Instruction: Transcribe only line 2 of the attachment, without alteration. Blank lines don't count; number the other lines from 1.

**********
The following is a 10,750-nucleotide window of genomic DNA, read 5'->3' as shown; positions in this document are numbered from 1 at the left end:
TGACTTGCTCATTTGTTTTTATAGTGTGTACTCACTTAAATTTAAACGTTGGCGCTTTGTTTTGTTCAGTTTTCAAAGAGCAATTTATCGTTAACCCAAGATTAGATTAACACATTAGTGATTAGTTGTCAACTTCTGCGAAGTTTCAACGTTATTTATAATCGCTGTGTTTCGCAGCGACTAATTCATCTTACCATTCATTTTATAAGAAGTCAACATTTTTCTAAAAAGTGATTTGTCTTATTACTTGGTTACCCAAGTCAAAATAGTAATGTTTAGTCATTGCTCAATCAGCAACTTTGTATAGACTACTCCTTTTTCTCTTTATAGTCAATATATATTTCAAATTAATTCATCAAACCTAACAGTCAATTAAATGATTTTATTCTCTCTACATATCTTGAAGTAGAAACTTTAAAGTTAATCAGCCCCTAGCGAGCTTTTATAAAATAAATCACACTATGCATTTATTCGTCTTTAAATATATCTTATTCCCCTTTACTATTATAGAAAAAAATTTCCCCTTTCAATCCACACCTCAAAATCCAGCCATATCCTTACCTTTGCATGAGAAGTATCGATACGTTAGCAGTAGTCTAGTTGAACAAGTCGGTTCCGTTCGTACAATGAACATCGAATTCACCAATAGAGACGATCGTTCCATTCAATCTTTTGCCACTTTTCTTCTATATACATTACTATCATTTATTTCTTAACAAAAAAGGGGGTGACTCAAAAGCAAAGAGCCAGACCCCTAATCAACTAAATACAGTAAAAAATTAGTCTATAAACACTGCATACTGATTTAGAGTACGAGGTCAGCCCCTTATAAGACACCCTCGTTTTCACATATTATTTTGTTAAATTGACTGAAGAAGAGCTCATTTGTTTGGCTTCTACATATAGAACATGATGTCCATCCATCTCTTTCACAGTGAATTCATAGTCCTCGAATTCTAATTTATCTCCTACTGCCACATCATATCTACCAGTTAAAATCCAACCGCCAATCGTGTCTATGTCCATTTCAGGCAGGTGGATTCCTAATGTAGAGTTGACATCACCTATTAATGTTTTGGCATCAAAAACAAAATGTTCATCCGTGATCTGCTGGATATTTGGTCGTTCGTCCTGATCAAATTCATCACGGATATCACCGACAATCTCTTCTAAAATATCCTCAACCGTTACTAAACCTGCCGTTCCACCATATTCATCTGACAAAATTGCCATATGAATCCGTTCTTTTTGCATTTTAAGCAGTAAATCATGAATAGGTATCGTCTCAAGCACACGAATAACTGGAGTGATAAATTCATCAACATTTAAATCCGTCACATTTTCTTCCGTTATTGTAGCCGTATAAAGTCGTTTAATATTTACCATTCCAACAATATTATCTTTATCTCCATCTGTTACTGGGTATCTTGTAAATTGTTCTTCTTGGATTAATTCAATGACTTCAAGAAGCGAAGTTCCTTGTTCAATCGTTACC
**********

TGACTTGCTCATTTGTTTTTATAGTGTGTACTCACTTAAATTTAAACGTTGGCGCTTTGTTTTGTTCAGTTTTCAAAGAGCAATTTATCGTTAACCCAAGATTAGATTAACACATTAGTGATTAGTTGTCAACTTCTGCGAAGTTTCAACGTTATTTATAATCGCTGTGTTTCGCAGCGACTAATTCATCTTACCATTCATTTTATAAGAAGTCAACATTTTTCTAAAAAGTGATTTGTCTTATTACTTGGTTACCCAAGTCAAAATAGTAATGTTTAGTCATTGCTCAATCAGCAACTTTGTATAGACTACTCCTTTTTCTCTTTATAGTCAATATATATTTCAAATTAATTCATCAAACCTAACAGTCAATTAAATGATTTTATTCTCTCTACATATCTTGAAGTAGAAACTTTAAAGTTAATCAGCCCCTAGCGAGCTTTTATAAAATAAATCACACTATGCATTTATTCGTCTTTAAATATATCTTATTCCCCTTTACTATTATAGAAAAAAATTTCCCCTTTCAATCCACACCTCAAAATCCAGCCATATCCTTACCTTTGCATGAGAAGTATCGATACGTTAGCAGTAGTCTAGTTGAACAAGTCGGTTCCGTTCGTACAATGAACATCGAATTCACCAATAGAGACGATCGTTCCATTCAATCTTTTGCCACTTTTCTTCTATATACATTACTATCATTTATTTCTTAACAAAAAAGGGGGTGACTCAAAAGCAAAGAGCCAGACCCCTAATCAACTAAATACAGTAAAAAATTAGTCTATAAACACTGCATACTGATTTAGAGTACGAGGTCAGCCCCTTATAAGACACCCTCGTTTTCACATATTATTTTGTTAAATTGACTGAAGAAGAGCTCATTTGTTTGGCTTCTACATATAGAACATGATGTCCATCCATCTCTTTCACAGTGAATTCATAGTCCTCGAATTCTAATTTATCTCCTACTGCCACATCATATCTACCAGTTAAAATCCAACCGCCAATCGTGTCTATGTCCATTTCAGGCAGGTGGATTCCTAATGTAGAGTTGACATCACCTATTAATGTTTTGGCATCAAAAACAAAATGTTCATCCGTGATCTGCTGGATATTTGGTCGTTCGTCCTGATCAAATTCATCACGGATATCACCGACAATCTCTTCTAAAATATCCTCAACCGTTACTAAACCTGCCGTTCCACCATATTCATCTGACAAAATTGCCATATGAATCCGTTCTTTTTGCATTTTAAGCAGTAAATCATGAATAGGTATCGTCTCAAGCACACGAATAACTGGAGTGATAAATTCATCAACATTTAAATCCGTCACATTTTCTTCCGTTATTGTAGCCGTATAAAGTCGTTTAATATTTACCATTCCAACAATATTATCTTTATCTCCATCTGTTACTGGGTATCTTGTAAATTGTTCTTCTTGGATTAATTCAATGACTTCAAGAAGCGAAGTTCCTTGTTCAATCGTTACC